KeyLIME Session 176:
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Markku T. Nousiainen, Polina Mironova, Melissa Hynes, Susan Glover Takahashi, Richard Reznick, William Kraemer, Benjamin Alman, Peter Ferguson & The CBC Planning Committee (2018): Eight-year outcomes of a competency-based residency training program in orthopedic surgery, Medical Teacher 2018 Jan 18:1-13
Reviewer: Jason Frank (@drjfrank)
As competency-based medical education (CBME) emerges across the globe, the literature in the early days of the movement has largely reflected its rationale, the theoretical basis, and descriptions of ideal ingredients, such as programmatic assessment. (We know, we were there). This has triggered some criticism and a call for example curricula, implementations, and outcomes. Critics: meet the UToronto Orthopedic group.
Nousiainen, et al set out to describe the development and early experience with a completely innovative competency-based orthopedic surgical program they called the “CBC.”
Key Points on Method
This is essentially a case report of an innovation after 8 years.
The authors describe their competency-based curriculum (CBC) in terms of its origins, design, and experiences. They developed the CBC anticipating the coming of CBME to Canada and because of dissatisfaction with traditional time-based surgical training. (An inspiration from one of the authors, Richard Reznick, currently Dean at Queens University and one of the pioneers of CBME). In contrast to a traditional time-based series of rotations, the new program was launched in 2009 with the following design features:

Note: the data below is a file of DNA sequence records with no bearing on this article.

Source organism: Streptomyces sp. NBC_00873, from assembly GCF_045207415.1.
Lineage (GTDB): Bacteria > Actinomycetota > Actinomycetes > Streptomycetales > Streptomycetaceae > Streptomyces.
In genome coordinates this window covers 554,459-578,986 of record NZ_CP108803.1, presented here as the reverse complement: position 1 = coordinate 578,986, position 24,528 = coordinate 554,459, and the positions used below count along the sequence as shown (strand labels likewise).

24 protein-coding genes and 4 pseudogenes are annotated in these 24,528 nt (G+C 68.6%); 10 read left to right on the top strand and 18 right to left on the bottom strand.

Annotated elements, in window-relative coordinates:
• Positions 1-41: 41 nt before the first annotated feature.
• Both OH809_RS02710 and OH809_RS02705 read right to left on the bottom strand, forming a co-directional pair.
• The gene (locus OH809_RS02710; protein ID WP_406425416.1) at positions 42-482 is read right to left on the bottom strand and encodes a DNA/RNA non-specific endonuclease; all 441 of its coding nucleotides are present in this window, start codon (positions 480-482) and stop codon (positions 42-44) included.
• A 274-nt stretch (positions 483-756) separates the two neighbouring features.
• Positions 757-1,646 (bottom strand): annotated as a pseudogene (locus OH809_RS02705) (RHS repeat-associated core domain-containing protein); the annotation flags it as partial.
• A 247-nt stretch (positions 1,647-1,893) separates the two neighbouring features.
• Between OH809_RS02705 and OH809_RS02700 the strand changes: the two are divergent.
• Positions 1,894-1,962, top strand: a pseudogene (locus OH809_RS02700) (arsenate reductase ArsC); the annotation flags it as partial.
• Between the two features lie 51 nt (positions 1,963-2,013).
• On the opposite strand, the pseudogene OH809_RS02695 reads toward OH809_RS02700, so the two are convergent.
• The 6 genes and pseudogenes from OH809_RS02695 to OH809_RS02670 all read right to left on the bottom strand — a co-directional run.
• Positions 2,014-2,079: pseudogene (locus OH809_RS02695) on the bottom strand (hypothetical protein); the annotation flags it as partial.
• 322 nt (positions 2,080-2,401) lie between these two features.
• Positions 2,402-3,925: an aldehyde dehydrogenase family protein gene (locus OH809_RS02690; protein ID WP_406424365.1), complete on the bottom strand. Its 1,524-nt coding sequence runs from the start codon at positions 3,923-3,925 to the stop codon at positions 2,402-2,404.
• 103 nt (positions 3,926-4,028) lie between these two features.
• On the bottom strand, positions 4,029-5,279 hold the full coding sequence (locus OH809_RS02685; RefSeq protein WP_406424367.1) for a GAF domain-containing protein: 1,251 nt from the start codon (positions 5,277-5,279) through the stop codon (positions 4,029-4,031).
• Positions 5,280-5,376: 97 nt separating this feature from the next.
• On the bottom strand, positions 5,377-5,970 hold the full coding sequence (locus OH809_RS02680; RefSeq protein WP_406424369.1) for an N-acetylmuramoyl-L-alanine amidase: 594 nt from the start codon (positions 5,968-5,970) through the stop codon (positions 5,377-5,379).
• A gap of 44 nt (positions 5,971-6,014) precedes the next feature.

1. Reimagining orthopedic curriculum in a modular, spiral series of 21 components over 3 phases;
2. CanMEDS competencies applied to orthopedics organized as milestones and EPAs;
3. Intensive, early surgical skills training informed by best practices in skill acquisition;
4. Extensive use of simulation for teaching and assessment;
5. New approach to the role of CBC trainees with respect to service vs. education, with “repatriation” of off-service learning activities to the home orthopedic setting;
6. New elaborate assessment scheme that was programmatic, using multiple methods and a much higher frequency of direct observation and feedback;
7. Graduated entrustment; and
8. Progression based on achievement.
The new design was sequenced, involved a low learner: instructor ratio, and emphasized hands-on, simulated application throughout. The group sought permission from their local university and accreditor to scale from a pilot to a full alternate parallel stream within the larger residency program. The program went through multiple iterations.
The program was formally evaluated multiple times, including accreditation visits. On each of these reviews, no major weaknesses or concerns were highlighted.
Most graduates completed the program in 20% less time than traditional training (4 vs. 5 years after medical school). All passed their exams successfully and all completed successful post-residency fellowships.
1. Getting buy-in from colleagues, departments, the medical school, and the accreditor;
2. Costs of the simulation and teaching labs (costs ballooned 15.5x over the course of the 8 years, then later fell to 50% of that);
3. Much greater faculty teaching time;
4. Some learners needing more time to achieve the requisite level of competence;
5. Costs of an extra 0.5 FTE program coordinator;
6. The need for a digital platform for the frequent assessments;
7. The need for much greater faculty engagement and development.
Interesting developments included:
1. Improved digital assessment technology;
2. A shift to greater autonomy and ownership of the curriculum by learners;
3. Enhanced teaching, learning, and feedback practice;
4. Much greater direct observation of learners.
The authors conclude that the program was a successful innovation that improved iteratively, was more learner-centred, ensured trainees graduated at a defined level of competence, and was 20% more efficient.
Patient-level outcomes or practice behaviours were not available.
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